Flores should play more than a typical extra infielder, though. Walker is a switch-hitter who has a career 123 wRC+ against righties and a mere 83 wRC+ against lefties. Flores has mashed southpaws to the tune of a 162 wRC+. Flores can be a real asset as the short half of a platoon -- if Terry Collins is inclined to use him that way.
The Mets claimed they’re not done building next year’s team even before Cuddyer retired, freeing up a roster spot and $12.5M in salary (minus the undisclosed buyout Cuddyer will get for walking away with a year left on his contract). With Daniel Murphy and stretch-run additions Yoenis Cespedes, Tyler Clippard, Juan Uribe and Kelly Johnson off the books as free agents, and accounting for the fortuitous Cuddyer announcement, the Mets’ current payroll is estimated at ~$103 million for 25 players, one of whom (Zack Wheeler) will still be recoving from Tommy John surgery on Opening Day:
RF Granderson $16.0M
2B Walker $10.0M
1B Duda $6.8M
2B Wright $20.0M
LF Conforto $0.6M
C d'Arnaud $0.6M
SS A.Cabrera $9.25M
CF Lagares $2.5M
Bench Nieuwenhuis $0.6M
Bench Plawecki $0.6M
Bench Tejada $2.5M
Bench Flores $0.6M
SP Harvey $4.7M
SP deGrom $0.6M
SP Syndergaard $0.6M
SP Matz $0.6M
SP Colon $7.25M
SP Wheeler $0.6M
RP Familia (RH) $3.3M
RP Reed (RH) $5.7M
RP Blevins (LH) $4.0M
RP C.Torres (RH) $0.8M
RP Edgin (LH) $0.6M
RP Mejia (RH) $2.6M
RP Montero $0.6M
2016 payroll is now exactly what it was in 2015, when the Mets -- the New York Mets -- ranked 21st out of 30th teams in MLB. Between Alderson’s “hope” that the team will spend more than last year’s $103 million on its Opening Day roster, Cuddyer’s retirement, and a $50 million playoff bonanza, the team can easily commit to another $25 million for 2016 payroll. In other words, the Mets could have afforded Jason Heyward.
Please don’t scoff. Adding the best free-agent center fielder -- pushing Juan Lagares to the defensive-support bench spot he's best suited for -- to the team with the best starting rotation in baseball would have made the Mets a near-lock for the 2016 playoffs. Heyward received $23 million a year from the Cubs. If the Mets had dealt Jon Niese for a prospect or cheap bullpen arm instead of Walker, allowing Dilson Herrera or Wilmer Flores to start at second base, they would have saved $9 million. Cuddyer’s retirement saved another $12.5 million. Sure, that $21.5 million covers only one year of Heyward’s deal, but the Mets have merely $48 million committed for 2017 payroll and only $28.5 million committed for 2018. Again: The Mets could have afforded Jason Heyward.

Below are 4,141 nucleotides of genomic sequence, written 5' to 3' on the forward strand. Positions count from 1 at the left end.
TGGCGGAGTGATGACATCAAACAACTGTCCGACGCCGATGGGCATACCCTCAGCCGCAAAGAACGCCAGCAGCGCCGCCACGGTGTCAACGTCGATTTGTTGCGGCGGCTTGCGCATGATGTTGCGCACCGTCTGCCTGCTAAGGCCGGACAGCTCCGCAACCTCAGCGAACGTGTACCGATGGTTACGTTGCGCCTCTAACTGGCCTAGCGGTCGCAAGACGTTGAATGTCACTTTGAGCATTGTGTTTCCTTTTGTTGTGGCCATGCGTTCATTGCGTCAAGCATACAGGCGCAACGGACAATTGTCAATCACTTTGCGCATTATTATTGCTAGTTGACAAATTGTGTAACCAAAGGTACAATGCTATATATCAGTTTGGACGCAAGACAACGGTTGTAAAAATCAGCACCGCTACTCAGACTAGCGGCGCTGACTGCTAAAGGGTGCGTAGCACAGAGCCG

Public perception, fed by Wilpon and his friendly press corps, instead ruled a Heyward signing impossible. Now, the Mets will likely sign 30-year-old Dexter Fowler or 29-year-old Gerrado Parra at a fraction of Heyward's salary. Those guys could perform adequately as the dominant side of a center field platoon with Lagares, but it's not the impact signing the Mets need -- the potential second coming of Carlos Beltran in his prime. Remember when the Mets signed the best free agent available?
In 2005, Omar Minaya inked the then-28-year-old Beltran to a 7-year, $119 million contract. The outfielder finished 9th in MLB with 32.3 bWAR for the life of his contract. Beltran sits above his former teammates David Wright (10th, 31.9) and Curtis Granderson (11th, 31.3) on that list. Indeed, for those seven years, Beltran was better than future Hall of Famers Chipper Jones (12th, 29.8), Ichiro Suzuki (14th, 29.3) and Derek Jeter (31st, 25.6). Heyward would have fit perfectly in orange and blue.
But Wilpon’s P.R. poverty campaign has been a success. With Heyward off the market, the Mets re-signed the serviceable LOOGY Jerry Blevins for one year at $4 million and innings-eater-slash-team-mascot Bartolo Colon for $7.5 million. Next, the front office will likely sign a mid-market lefty-hitting centerfielder. Wilpon will dole out barely $10-$15 million over 2015’s payroll -- anchoring the Mets in the bottom-third of MLB spending -- and tout that expenditure like he did last year when the team signed Cuddyer. Then the front office will close up shop for the winter while the likes of Justin Upton, Yoenis Cespedes and Chris Davis sign elsewhere. (And while Alderson hopefully undergoes successful cancer treatment.)
The league should censure Wilpon for redirecting team revenues to make payments on debt rather than payroll when the team has a championship-caliber core. Yet it's well established that MLB has no interest in forcing Wilpon to sell unless he goes full-McCourt and embarrasses his fellow owners. All the Mets have done in acquiring Walker and Cabrera this offseason is fill the holes left when Murphy and Uribe/Johnson left as free agents. Mets fans have to hope that the team's bumper crop of cost-controlled young players improves enough to overcome what will inevitably be a disappointing offseason of high propaganda and low spending.
Scott D. Simon is an attorney who specializes in commercial litigation, financial restructuring, and bankruptcy. He is also Commissioner of the Westchester Hebrew Softball League, and one of the Effectively Wild Podcast’s favorite emailers. Follow Scott on Twitter at @scottdsimon.